Posted on April 27, 2015 @ 01:08:00 PM by Paul Meagher
The imperative to "Catch and Store Energy" is the second of 12 Permaculture Principles that I will be discussing today. I discussed the first principle, "Observe and Interact", in a previous blog.
There are a huge number of ways that we can "Catch and Store Energy". For example, we all need food energy to live and the food we eat is a way to store the solar energy in a form that we can use. So the imperative to "catch and store energy" can simply mean grow some food while the weather is favorable to growing it. We need to collect food during times when food is abundant so that we can store and use it when we need it. The seeds produced by our plants are another form of energy (i.e., reproductive energy) that we should store so that we can continue to grow food.
The advice to "make hay while the sun shines" captures the essence of this principle.
The basis for our real wealth lies in our ability to catch and store energy. The income we derive often comes from the release of value from
the energy storages we have built up.
We must all interpret the imperative to "Catch and Store Energy" in our own way because we must all decide what energies we want to catch and store. Physicists offer us one viewpoint on what energy is - the capacity to do work - that is useful in deciding on what constitutes "energy". Things like solar, wind, water, geothermal and biomass are primary and derived forms of energy. The theoretical biologist Howard Odum encouraged us expand our view on energy to include the concept of embodied energy, or the amount of energy that was used to create a particular thing. That
thing could be a fish, a 2x4 piece of lumber, a cell phone, or a wind turbine. Each of these things can be evaluated with respect to how much energy was used to create that thing. The amount of money we pay for goods is often correlated with the amount of energy that was used to produce that good. What about things like good will, popularity, positive affect towards a brand, music? Are these energies?
The challenge of living by the principle of "catching and storing energy" is to identify the energies that you want to capture and how you will go about storing it in a high value form. In farming it is relatively easy to identify some energies worth harvesting and storing. Food, water, soil carbon, seeds, wood, hay, animals are all storages of energy and wealth for the farmer. The farmer must manage these energies wisely and create proper storages so that she can eventually obtain various yields from these storages (e.g., food, heat, income).
Anyone who practices Permaculture is familiar with a sector map. A sector map is designed to map the energies that flow around a particular point on a landscape. Common energies to map are summer sun, winter sun, summer wind, winter wind, water drainage, wildlife, noise, fire, views, traffic, and pollution. Here is an example of what a sector map looks like (source):
A sector map can be conceptualized as base map of your property with an overlay for each major type of energy that impinges on it. That overlay typically includes a depiction of how energy flows towards a particular point of interest, often your home. A common way to depict an energy is by drawing a pie shape with the skinny end of the pie facing the house. The direction and width of the rim of the pie represents where an energy is coming from and over what parts of the landscape. A sector map can be used to help you design landscapes, buildings, wind breaks and growing systems in a way that intercepts good energies and deflects bad physical energies.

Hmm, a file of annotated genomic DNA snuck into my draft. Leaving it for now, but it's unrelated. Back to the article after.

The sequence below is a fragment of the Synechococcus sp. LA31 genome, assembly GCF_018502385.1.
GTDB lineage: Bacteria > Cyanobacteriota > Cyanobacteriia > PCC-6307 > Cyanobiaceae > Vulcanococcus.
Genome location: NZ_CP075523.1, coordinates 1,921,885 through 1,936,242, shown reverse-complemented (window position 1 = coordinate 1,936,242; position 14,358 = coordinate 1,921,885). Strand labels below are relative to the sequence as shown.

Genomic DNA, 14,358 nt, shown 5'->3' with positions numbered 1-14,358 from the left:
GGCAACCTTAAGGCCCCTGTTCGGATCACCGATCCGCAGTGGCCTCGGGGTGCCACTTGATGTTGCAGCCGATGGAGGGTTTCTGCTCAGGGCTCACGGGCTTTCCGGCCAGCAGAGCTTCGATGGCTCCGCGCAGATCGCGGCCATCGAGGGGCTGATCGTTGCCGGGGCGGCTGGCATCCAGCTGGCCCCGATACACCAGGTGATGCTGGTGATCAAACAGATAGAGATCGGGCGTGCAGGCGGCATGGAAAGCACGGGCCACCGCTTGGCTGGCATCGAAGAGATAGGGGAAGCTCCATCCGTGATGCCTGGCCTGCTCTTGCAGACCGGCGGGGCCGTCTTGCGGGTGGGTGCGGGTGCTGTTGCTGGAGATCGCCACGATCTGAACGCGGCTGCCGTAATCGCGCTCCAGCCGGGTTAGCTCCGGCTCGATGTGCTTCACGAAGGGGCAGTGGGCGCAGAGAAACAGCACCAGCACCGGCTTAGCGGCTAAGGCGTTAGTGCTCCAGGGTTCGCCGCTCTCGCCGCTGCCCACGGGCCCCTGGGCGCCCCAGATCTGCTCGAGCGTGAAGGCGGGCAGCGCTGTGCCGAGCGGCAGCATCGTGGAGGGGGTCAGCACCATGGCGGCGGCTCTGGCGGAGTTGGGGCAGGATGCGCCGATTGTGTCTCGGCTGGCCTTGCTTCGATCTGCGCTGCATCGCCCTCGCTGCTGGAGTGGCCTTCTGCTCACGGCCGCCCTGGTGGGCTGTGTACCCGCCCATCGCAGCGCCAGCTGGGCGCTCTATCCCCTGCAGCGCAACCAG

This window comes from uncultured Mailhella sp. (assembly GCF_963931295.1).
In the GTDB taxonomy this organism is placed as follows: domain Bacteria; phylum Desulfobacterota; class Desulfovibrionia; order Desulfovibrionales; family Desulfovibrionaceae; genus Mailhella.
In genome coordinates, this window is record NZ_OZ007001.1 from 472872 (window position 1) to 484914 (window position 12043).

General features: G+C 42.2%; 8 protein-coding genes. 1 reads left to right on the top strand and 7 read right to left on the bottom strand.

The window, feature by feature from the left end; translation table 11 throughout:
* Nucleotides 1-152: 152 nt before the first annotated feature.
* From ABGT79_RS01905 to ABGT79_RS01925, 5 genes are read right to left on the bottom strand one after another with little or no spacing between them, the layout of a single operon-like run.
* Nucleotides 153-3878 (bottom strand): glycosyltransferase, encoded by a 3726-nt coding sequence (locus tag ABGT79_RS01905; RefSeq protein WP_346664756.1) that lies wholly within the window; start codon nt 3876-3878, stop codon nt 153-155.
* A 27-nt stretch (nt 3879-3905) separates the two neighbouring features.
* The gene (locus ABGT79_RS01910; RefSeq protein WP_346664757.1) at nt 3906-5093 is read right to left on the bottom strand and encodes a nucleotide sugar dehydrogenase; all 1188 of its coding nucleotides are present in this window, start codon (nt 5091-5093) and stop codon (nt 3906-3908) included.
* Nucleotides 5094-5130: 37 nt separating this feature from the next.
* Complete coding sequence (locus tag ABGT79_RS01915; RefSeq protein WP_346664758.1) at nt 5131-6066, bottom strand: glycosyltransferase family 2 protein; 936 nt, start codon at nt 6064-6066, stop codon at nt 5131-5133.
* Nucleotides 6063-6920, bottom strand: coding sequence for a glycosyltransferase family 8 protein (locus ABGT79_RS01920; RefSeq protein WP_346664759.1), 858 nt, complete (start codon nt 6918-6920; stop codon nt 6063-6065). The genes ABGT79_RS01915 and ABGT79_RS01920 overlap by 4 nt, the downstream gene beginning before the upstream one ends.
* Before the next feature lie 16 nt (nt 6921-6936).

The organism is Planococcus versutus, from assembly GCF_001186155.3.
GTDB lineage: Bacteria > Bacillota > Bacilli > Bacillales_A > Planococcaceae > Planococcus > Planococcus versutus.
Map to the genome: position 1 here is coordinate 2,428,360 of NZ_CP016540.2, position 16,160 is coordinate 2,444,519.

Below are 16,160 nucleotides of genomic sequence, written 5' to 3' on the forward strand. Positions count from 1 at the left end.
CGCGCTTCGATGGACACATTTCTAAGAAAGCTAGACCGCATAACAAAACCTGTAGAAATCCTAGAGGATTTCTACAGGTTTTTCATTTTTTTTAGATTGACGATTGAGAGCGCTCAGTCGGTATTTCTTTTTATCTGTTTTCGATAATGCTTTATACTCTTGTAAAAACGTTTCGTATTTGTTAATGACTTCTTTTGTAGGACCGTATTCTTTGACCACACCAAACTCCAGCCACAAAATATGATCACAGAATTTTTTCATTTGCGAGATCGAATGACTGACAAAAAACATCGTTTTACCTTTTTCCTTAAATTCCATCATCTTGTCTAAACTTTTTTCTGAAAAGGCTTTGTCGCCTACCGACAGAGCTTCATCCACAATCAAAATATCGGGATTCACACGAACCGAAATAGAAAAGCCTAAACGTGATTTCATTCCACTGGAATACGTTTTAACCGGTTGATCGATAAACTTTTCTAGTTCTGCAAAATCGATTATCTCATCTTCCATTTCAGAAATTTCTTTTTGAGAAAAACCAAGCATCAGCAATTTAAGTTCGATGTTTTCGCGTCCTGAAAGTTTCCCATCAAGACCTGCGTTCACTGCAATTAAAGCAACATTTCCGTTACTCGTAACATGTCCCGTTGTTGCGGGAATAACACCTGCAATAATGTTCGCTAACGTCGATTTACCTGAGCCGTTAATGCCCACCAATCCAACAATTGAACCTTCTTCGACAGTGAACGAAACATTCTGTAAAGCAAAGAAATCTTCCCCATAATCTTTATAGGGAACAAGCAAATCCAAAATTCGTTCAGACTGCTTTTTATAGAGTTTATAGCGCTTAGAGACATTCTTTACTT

If we are to create sector maps for the energies that impinge upon us in our business lives it might look a bit different than the standard
sector map. It may be be difficult, for example, to establish a specific direction where the energies are coming from. The traffic to your
website might be coming from all over the world. A circle around your business probably doesn't provide much useful assistance to design you
web-based business. Perhaps a better way to go is to use the size of the pie to represent the importance of that energy to your business. The
energies can be good or bad types of energy (sectors filled with plus signs and negative signs respectively?). The exercise of creating a sector map of the energies critical to your business may be useful for designing your business to catch and store energies while deflecting other energies that might prevent you from doing so. These are just some early speculations on what an energetic analysis of a business might look like, one that is not exclusively concerned with physical energies (although they are important to map), but also might include embodied energies, and more abstract forms of energy such as web traffic, positive word of mouth, advertising, product quality, virality, etc....
To conclude, the imperative to "catch and store energy" is an abstract principle that directs us to pay particular attention to how energy
flows through the landscape and to take advantage of opportunities to store that energy in a valuable form. If we can store that energy in a valuable form then we can create paper wealth by drawing down on the real wealth contained in our energy storage. The imperative is easily understood in the context of physical energies like sun, wind, water, geothermal, nuclear, biomass, and food. The imperative is less easily understood when extended to "business energies" like popularity, positive reputation, negative reputation, usefulness, beauty, durability, quality, cheapnesss, etc... but may have some applicability to business design if you can create a way to map these energies for the purpose of business design.